BlackRock, the world’s largest asset manager that has a multitrillion-dollar kingdom of passively managed portfolios, is turning to robots to drive its latest push into active ETFs.
The firm is starting a suite of ETFs under the iShares Evolved brand. The funds will pick their holdings in industries such as technology, innovative health care and media entertainment based on machine learning and natural language processing, according to a BlackRock statement Friday.
“We’ve learned that one size just can’t fit all,” says Jeff Shen, co-head of investments for BlackRock’s Systematic Active Equity group. “The old days of thinking that companies do one thing and one thing only is long behind us and with that comes the recognition that a particular company can belong to various sectors.”
For example, consider Amazon, which traditionally is a top holding in most retail funds. But the company has evolved to the point where it’s also considered a giant among technology stocks. So Amazon will be a holding in the new iShares Evolved U.S. Technology ETF, one of the seven new funds.
BlackRock’s so-called systematic active equity group will be able to use natural language processing to give investors more forward-looking views of sector definitions because the information can be obtained by scanning regulatory filings, Shen says. So investors are likely to see movement in the funds’ holdings every month.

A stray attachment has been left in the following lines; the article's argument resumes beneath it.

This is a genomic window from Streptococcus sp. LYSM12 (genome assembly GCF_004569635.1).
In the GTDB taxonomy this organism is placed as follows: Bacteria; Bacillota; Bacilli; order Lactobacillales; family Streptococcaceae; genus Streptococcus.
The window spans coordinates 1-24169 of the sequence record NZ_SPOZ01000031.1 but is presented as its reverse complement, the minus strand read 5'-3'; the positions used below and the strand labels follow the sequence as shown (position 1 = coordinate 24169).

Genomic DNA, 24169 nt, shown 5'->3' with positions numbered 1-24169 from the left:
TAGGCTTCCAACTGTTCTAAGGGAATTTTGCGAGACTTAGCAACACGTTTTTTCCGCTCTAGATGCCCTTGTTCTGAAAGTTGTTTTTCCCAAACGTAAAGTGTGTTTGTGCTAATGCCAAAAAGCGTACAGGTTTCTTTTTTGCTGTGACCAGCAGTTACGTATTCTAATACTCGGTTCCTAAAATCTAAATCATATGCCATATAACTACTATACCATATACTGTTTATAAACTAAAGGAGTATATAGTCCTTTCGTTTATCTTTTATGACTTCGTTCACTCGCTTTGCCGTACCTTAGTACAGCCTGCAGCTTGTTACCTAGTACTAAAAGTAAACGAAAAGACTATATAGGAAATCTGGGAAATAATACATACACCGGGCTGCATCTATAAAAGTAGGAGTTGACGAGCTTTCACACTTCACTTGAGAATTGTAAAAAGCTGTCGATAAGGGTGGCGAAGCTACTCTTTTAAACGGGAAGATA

The demand from millennial investors for “everything AI” has become insatiable, according to Josh Lukeman, head of ETF market making for the Americas at Credit Suisse. This may help BlackRock make good on its prediction that half of U.S. investors will own an ETF by 2020.
“As ETF classifications evolve, AI technology could be at the forefront in stretching self-indexing to its limits, spawning a new era in ETF issuance,” he says.
The new sector funds are cheaper than BlackRock’s legacy sector lineup, with fees of $1.80 for every $1,000 invested compared with $4.30 for the firm’s earlier suite.
Still, the new strategies will likely struggle to pry money away from the cheap, uber liquid sector favorites out there, like the $21 billion Technology Select Sector SPDR Fund (XLK) or the $32 billion Financial Selector Sector SPDR Fund (XLF), said Bloomberg Intelligence analyst Eric Balchunas.
“These funds might lure the people who are unhappy with active mutual fundsand want to decorate their portfolio with a low cost theme they can easily understand,” Balchunas said. “It’s harder to peel off assets from monsters like XLK or XLF which are more liquid than the ocean.”